This Saturday at 1 pm, tune in for a radio broadcast of one of the most beloved works in the operatic repertory: La Bohème.
Giacomo Puccini’s opera has remained one of the most performed since its 1896 premiere at Turin’s Teatro Regio. However, it did take some warming up — initial reviews and reactions were not universally positive, with some being wholly negative and acerbic. One early review in the Torinese daily newspaper La Stampa read “La Bohème ... will leave no great trace upon the history of our lyric theater, and it will be well if the composer returns to the straight road of art, persuading himself that this has been a brief deviation.”
But La Bohème pressed on, cementing itself itself first in the opera canon, then serving as inspiration for a number of notable works, not least among them Jonathan Larson’s 1994 musical Rent.
It’s easy now to see how this opera has endured for so long. It’s themes are timeless; a cohort of young opera goers will no doubt take comfort in the fact that even in the 19th century, early twenty-somethings were still trying to figure themselves out.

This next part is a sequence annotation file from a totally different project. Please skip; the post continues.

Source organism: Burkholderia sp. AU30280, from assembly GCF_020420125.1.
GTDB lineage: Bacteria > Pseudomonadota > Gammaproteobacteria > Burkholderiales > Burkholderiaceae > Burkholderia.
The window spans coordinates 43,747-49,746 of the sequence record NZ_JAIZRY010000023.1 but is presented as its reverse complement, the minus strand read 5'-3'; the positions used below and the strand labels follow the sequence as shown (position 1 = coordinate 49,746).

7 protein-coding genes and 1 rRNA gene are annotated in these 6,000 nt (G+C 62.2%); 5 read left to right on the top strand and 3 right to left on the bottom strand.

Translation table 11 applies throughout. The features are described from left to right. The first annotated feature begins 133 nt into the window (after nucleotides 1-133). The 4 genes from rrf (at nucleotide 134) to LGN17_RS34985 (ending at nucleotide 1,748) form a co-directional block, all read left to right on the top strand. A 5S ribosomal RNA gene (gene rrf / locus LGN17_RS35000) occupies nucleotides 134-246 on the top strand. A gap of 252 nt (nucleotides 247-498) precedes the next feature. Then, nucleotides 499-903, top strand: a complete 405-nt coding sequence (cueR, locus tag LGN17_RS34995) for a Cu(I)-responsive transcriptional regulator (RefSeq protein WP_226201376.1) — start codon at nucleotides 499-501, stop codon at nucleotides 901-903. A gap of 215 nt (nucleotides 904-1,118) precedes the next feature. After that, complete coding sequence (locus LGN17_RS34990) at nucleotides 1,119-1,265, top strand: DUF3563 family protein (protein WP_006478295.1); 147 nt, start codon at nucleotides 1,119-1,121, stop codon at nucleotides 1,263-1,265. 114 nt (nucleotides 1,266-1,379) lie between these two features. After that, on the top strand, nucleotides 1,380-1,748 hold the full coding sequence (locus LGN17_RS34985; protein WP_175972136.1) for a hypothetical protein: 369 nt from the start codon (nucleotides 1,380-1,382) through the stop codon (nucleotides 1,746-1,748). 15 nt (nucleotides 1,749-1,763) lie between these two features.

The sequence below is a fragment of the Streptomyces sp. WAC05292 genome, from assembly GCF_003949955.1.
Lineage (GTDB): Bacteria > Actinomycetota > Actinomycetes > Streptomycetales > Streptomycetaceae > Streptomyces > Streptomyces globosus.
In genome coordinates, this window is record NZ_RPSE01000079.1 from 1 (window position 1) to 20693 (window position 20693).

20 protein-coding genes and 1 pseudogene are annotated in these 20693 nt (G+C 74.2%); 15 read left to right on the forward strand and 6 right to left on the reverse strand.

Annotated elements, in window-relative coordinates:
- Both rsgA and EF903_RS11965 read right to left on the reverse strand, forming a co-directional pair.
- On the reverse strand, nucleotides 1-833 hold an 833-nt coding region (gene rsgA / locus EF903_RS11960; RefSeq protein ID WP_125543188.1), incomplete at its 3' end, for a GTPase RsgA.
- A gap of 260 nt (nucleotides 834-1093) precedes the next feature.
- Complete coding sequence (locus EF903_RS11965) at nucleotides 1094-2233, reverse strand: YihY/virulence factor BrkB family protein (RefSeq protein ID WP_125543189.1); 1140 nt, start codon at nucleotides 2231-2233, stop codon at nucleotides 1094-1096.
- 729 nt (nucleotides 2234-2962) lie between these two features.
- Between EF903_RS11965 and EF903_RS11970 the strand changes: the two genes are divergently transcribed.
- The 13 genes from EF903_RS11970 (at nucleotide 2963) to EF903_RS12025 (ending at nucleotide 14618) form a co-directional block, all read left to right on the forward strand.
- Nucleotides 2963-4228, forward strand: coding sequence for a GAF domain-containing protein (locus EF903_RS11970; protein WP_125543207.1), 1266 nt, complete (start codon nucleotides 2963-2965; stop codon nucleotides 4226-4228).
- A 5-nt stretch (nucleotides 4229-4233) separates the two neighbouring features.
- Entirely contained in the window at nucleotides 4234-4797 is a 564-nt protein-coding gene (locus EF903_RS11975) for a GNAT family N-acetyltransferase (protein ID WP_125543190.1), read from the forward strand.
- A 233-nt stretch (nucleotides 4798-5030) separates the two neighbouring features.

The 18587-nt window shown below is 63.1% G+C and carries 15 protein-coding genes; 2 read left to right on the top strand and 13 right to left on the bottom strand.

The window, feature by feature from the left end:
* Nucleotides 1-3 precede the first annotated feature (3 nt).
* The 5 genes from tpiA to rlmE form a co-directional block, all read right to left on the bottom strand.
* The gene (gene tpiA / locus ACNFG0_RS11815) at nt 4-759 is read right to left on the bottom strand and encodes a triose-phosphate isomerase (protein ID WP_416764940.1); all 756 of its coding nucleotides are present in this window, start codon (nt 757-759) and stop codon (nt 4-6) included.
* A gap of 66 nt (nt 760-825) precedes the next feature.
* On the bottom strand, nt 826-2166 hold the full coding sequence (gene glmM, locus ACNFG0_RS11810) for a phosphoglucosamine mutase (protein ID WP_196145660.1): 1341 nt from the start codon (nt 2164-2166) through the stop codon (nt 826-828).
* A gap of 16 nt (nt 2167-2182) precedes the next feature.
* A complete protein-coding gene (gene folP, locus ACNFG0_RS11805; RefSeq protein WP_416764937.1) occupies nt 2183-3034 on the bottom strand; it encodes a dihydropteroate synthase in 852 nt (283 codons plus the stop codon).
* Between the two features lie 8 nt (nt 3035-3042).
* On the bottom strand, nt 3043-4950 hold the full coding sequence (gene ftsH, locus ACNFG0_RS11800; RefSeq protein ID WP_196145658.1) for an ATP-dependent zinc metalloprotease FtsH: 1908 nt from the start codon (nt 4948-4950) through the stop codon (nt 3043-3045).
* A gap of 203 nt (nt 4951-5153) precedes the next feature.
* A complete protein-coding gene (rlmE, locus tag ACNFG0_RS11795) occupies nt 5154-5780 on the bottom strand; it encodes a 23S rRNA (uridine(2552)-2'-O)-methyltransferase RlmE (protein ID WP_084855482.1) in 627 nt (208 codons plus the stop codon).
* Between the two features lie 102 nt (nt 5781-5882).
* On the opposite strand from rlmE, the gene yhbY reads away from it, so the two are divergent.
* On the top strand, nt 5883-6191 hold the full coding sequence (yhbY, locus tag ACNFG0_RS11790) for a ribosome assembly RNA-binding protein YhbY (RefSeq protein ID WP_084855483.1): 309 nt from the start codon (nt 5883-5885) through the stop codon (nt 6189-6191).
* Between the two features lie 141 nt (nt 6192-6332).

You can catch a detailed conversation about La Bohème on this week's episode of the He Sang, She Sang podcast, featuring Met Opera Chorus bass Edward Hanlon and soprano Ailyn Pérez, who has sung both the roles of Mimì and Musetta.
Conductor: Carlo Rizzi
Mimì: Ailyn Pérez
Musetta: Susanna Phillips
Rodolfo: Michael Fabiano
Marcello: Alessio Arduini
Schaunard: Alexey Lavrov
Colline: Christian Van Horn